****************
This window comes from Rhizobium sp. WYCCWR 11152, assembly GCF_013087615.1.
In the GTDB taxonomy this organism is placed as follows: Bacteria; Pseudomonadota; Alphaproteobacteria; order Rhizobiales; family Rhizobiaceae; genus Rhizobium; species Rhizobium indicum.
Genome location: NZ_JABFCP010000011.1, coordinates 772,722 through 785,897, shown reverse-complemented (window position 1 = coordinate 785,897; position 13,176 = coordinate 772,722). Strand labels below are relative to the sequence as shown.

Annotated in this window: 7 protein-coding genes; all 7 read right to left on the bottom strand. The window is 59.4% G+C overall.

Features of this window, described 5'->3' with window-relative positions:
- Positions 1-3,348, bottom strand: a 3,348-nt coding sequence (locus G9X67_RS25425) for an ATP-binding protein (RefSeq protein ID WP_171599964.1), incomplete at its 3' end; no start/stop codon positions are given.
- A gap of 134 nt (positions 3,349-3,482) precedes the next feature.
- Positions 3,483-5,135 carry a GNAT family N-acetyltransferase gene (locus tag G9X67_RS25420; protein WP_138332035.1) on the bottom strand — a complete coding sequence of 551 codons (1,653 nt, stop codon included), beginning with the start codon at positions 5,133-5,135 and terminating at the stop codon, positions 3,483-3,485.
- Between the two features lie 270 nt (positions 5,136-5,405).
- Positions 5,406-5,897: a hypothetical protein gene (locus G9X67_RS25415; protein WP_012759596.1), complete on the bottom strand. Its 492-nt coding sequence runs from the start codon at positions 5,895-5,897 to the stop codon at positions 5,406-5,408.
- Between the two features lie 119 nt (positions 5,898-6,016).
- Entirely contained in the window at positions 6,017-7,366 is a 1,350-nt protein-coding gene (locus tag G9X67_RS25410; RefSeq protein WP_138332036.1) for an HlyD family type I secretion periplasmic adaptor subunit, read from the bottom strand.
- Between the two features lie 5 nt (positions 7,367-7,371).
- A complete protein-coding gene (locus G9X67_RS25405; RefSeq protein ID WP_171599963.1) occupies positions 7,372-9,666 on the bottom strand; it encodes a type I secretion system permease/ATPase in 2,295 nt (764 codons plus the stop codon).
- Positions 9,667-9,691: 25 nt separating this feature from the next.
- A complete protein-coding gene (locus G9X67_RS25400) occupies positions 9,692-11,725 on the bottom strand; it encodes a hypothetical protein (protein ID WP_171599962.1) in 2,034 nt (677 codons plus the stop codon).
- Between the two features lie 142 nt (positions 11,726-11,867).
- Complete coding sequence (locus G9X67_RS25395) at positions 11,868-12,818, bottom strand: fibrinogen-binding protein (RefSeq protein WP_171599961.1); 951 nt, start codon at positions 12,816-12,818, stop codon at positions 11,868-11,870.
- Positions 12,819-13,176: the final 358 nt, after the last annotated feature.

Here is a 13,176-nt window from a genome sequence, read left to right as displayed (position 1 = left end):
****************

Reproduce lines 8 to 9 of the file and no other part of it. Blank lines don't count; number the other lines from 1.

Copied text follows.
- Positions 3,483-5,135 carry a GNAT family N-acetyltransferase gene (locus tag G9X67_RS25420; protein WP_138332035.1) on the bottom strand — a complete coding sequence of 551 codons (1,653 nt, stop codon included), beginning with the start codon at positions 5,133-5,135 and terminating at the stop codon, positions 3,483-3,485.
- Between the two features lie 270 nt (positions 5,136-5,405).